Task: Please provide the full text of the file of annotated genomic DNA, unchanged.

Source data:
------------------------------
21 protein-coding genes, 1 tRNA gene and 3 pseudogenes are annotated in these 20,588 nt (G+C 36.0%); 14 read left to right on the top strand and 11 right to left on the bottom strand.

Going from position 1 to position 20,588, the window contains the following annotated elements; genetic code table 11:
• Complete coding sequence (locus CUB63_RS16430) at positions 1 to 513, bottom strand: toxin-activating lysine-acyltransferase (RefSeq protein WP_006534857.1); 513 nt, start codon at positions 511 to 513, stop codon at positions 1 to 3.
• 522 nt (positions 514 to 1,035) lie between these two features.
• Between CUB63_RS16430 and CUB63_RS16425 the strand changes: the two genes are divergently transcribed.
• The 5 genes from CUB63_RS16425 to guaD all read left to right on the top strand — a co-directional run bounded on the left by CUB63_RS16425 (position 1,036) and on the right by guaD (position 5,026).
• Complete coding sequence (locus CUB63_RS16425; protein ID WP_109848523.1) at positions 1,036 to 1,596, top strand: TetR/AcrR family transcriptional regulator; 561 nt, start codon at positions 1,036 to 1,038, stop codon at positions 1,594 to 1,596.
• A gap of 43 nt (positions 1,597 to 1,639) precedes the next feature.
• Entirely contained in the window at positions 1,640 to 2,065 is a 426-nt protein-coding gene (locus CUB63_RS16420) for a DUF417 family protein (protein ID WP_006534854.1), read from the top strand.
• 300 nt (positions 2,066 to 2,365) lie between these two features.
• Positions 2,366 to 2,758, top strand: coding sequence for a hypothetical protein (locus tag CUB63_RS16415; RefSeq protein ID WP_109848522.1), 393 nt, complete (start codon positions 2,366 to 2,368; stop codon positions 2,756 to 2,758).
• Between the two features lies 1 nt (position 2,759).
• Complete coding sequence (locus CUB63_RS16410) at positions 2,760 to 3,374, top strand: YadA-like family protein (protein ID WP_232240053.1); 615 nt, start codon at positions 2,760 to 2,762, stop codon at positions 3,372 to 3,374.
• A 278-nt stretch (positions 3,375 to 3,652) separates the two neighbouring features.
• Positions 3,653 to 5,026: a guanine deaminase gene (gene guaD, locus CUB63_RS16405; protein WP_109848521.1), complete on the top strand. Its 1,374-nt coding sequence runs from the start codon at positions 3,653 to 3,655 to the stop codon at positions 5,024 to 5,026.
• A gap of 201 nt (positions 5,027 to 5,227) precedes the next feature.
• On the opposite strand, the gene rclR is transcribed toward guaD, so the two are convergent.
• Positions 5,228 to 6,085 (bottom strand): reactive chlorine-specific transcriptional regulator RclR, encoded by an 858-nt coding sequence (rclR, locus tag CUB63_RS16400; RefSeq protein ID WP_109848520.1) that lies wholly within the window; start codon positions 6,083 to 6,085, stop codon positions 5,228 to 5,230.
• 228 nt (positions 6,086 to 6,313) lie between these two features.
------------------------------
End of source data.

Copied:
21 protein-coding genes, 1 tRNA gene and 3 pseudogenes are annotated in these 20,588 nt (G+C 36.0%); 14 read left to right on the top strand and 11 right to left on the bottom strand.

Going from position 1 to position 20,588, the window contains the following annotated elements; genetic code table 11:
• Complete coding sequence (locus CUB63_RS16430) at positions 1 to 513, bottom strand: toxin-activating lysine-acyltransferase (RefSeq protein WP_006534857.1); 513 nt, start codon at positions 511 to 513, stop codon at positions 1 to 3.
• 522 nt (positions 514 to 1,035) lie between these two features.
• Between CUB63_RS16430 and CUB63_RS16425 the strand changes: the two genes are divergently transcribed.
• The 5 genes from CUB63_RS16425 to guaD all read left to right on the top strand — a co-directional run bounded on the left by CUB63_RS16425 (position 1,036) and on the right by guaD (position 5,026).
• Complete coding sequence (locus CUB63_RS16425; protein ID WP_109848523.1) at positions 1,036 to 1,596, top strand: TetR/AcrR family transcriptional regulator; 561 nt, start codon at positions 1,036 to 1,038, stop codon at positions 1,594 to 1,596.
• A gap of 43 nt (positions 1,597 to 1,639) precedes the next feature.
• Entirely contained in the window at positions 1,640 to 2,065 is a 426-nt protein-coding gene (locus CUB63_RS16420) for a DUF417 family protein (protein ID WP_006534854.1), read from the top strand.
• 300 nt (positions 2,066 to 2,365) lie between these two features.
• Positions 2,366 to 2,758, top strand: coding sequence for a hypothetical protein (locus tag CUB63_RS16415; RefSeq protein ID WP_109848522.1), 393 nt, complete (start codon positions 2,366 to 2,368; stop codon positions 2,756 to 2,758).
• Between the two features lies 1 nt (position 2,759).
• Complete coding sequence (locus CUB63_RS16410) at positions 2,760 to 3,374, top strand: YadA-like family protein (protein ID WP_232240053.1); 615 nt, start codon at positions 2,760 to 2,762, stop codon at positions 3,372 to 3,374.
• A 278-nt stretch (positions 3,375 to 3,652) separates the two neighbouring features.
• Positions 3,653 to 5,026: a guanine deaminase gene (gene guaD, locus CUB63_RS16405; protein WP_109848521.1), complete on the top strand. Its 1,374-nt coding sequence runs from the start codon at positions 3,653 to 3,655 to the stop codon at positions 5,024 to 5,026.
• A gap of 201 nt (positions 5,027 to 5,227) precedes the next feature.
• On the opposite strand, the gene rclR is transcribed toward guaD, so the two are convergent.
• Positions 5,228 to 6,085 (bottom strand): reactive chlorine-specific transcriptional regulator RclR, encoded by an 858-nt coding sequence (rclR, locus tag CUB63_RS16400; RefSeq protein ID WP_109848520.1) that lies wholly within the window; start codon positions 6,083 to 6,085, stop codon positions 5,228 to 5,230.
• 228 nt (positions 6,086 to 6,313) lie between these two features.